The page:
Ironically, it was Citroën who offered him a lifeline in 2013, partnering Mikko Hirvonen for the majority of the season. In general, Sordo failed to impose himself, albeit in a struggling team, but the one shining highlight came in Germany where the asphalt specialist  claimed a first ever WRC victory; at the 106th time of asking. Despite this, the reunion with Citroën never really worked out and Sordo upped sticks yet again in 2014 to join Hyundai.

After a career littered with new beginnings and false dawns, the nomad of WRC looks to finally have found his home in an i20. Though winless, Sordo made a good fist of his 2015 campaign, claimed top six finishes on more than half the rounds, and a season’s best of third in Spain on his way to 8th overall.

The 32-year old receives a minor accolade ahead of the 2016 season, being nominated as Hyundai’s lead driver. This means he will contest a minimum of 10 rounds in the 14-event calendar, although in practice Hyundai’s rotation policy will see all three drivers get a fair crack of the whip at the wheel of the two lead cars.

Paddon Hyundai 1Hayden Paddon

Age: 28

Nationality: New Zealander

Co-driver: John Kennard

World Championships: 0

Career WRC wins: 0

2015 finish: 9th

Of all the WRC starlets in 2015, it was the Kiwi Hayden Paddon who shone brightest. The 2011 PWRC champion was originally picked up by the Korean outfit half way through the 2014 season and featured on six rounds of the championship, posting a best finish of sixth at Rally Australia and taking his first ever WRC stage win in Spain. Taking his first full WRC campaign in his stride, the 28-year old consistently showed up those vastly more experienced than himself in 2015. He even came agonisingly close to a first senior win in Italy where he led for the opening two days only to be pipped to the post by Sébastien Ogier. Another phenomenal showing in Poland, where he took fourth, followed by top six finishes in each of the last four rallies of the season cemented the feeling around the service park that Paddon was here to stay.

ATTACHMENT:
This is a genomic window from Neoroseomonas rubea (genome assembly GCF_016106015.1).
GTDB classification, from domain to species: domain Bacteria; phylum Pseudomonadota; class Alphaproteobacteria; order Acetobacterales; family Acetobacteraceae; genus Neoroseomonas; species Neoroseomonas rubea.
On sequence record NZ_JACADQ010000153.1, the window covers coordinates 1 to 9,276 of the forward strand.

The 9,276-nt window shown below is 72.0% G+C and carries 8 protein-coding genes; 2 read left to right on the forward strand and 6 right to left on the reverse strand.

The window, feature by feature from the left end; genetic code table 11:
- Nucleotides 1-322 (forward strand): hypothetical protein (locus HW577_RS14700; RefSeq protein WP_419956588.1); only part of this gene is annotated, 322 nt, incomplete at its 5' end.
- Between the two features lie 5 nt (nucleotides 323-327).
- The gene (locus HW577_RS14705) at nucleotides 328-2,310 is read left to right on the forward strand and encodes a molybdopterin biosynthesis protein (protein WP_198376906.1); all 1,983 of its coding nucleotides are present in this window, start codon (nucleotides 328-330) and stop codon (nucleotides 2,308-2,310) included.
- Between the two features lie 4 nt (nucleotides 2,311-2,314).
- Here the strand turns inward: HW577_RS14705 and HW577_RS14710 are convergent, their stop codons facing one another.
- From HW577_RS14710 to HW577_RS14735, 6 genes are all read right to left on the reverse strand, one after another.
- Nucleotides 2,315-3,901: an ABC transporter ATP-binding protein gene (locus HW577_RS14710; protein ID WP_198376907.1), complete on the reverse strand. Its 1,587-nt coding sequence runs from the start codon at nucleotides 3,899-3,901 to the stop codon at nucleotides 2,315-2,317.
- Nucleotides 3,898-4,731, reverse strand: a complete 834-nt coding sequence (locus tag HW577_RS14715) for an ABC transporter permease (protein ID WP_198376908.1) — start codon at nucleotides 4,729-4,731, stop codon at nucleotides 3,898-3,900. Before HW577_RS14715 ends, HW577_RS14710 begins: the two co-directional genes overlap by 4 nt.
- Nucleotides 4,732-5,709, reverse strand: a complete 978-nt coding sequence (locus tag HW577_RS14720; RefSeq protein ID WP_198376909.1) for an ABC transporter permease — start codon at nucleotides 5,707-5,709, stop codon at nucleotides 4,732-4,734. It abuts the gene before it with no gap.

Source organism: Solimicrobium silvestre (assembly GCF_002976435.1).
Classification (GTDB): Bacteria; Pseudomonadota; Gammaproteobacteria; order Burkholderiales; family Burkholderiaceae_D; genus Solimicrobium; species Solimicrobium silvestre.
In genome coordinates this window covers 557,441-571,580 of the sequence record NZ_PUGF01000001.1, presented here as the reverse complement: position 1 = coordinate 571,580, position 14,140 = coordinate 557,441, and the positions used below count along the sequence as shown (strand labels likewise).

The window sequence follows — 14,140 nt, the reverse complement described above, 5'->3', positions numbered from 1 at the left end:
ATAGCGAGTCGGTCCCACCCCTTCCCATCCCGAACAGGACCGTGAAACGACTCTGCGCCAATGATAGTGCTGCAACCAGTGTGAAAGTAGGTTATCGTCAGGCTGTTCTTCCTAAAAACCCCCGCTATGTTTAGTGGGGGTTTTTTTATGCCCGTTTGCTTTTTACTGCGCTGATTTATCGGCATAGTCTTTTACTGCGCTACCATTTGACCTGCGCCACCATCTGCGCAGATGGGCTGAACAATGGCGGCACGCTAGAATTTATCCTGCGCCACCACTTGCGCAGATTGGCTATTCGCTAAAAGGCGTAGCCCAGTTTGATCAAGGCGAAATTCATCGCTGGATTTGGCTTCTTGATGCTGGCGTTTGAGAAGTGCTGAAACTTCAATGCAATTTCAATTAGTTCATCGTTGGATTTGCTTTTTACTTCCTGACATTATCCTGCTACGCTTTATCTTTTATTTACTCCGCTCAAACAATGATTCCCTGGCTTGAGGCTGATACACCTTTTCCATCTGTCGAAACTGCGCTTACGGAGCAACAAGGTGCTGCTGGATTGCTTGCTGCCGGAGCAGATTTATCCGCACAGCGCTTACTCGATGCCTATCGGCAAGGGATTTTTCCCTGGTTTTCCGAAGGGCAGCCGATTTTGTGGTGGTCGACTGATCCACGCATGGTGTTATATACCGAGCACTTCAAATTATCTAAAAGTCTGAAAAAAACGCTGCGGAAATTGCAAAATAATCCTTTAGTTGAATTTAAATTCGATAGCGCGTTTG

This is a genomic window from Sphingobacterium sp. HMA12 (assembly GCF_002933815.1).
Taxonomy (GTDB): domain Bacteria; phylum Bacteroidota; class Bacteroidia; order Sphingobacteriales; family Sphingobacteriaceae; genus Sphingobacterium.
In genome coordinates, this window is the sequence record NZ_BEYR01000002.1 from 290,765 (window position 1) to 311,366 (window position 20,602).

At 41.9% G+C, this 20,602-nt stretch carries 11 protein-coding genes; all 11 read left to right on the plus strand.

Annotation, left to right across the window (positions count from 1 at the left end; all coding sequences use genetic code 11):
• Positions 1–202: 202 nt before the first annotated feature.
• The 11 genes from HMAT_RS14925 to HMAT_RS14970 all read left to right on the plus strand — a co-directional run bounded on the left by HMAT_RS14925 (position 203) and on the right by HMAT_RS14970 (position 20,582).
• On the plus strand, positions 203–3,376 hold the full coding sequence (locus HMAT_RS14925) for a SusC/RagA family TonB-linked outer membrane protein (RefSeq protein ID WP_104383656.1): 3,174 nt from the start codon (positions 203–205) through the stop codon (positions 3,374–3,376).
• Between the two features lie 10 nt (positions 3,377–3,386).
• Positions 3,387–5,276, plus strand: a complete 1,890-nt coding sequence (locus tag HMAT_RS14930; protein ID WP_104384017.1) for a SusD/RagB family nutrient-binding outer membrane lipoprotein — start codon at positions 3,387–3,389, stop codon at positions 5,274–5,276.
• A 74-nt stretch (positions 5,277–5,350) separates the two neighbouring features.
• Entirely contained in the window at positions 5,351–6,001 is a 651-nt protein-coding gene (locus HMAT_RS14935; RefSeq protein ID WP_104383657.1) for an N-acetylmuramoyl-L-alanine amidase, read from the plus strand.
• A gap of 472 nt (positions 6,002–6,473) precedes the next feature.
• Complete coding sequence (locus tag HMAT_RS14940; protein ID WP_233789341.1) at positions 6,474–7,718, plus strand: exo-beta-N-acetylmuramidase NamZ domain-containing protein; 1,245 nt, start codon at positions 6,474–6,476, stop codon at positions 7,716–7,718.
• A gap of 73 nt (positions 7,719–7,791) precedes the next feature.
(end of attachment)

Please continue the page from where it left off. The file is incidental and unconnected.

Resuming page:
Promptly rewarded with a three-year contract by Hyundai, the Kiwi will operate a part of Michel Nandan’s proposed rotation system this year along with his two senior teammates, Sordo and Neuville. This means Paddon should get more hours driving for the Korean team’s senior squad than was the case last season.

The car:

New-Gen-i-20-wrc 2Hyundai i20 WRC

After a series of set-backs and false starts, the moment those at Hyundai WRC have been anticipating for well over a year has finally arrived; the next generation i20 WRC is stripped down and ready for rallying action. In an ideal world, we would have been talking about the all-new model making its competitive debut exactly a year ago at Rally Monte Carlo 2015. However, delays in production of the three-door variant of the new-generation i20 prompted Hyundai motorsport chiefs to focus their efforts on homologating its five-door equivalent instead.

Initial plans to debut the new car in time for the start of last season were revised to mid-2015 before eventually being pushed back to January 2016. The end result is that Hyundai’s new steed will lead a relatively short lifespan, serving only for the 2016 season before a new species of World Rally Car enters the fray in 2017.

With over 8,000km of testing already under its belt, the new generation i20 will be expected to hit the ground running this season. Drivers and service crew alike will be hoping that those niggling reliability issues that sometimes dogged the old car will be consigned to history in 2016.

M-Sport World Rally Team: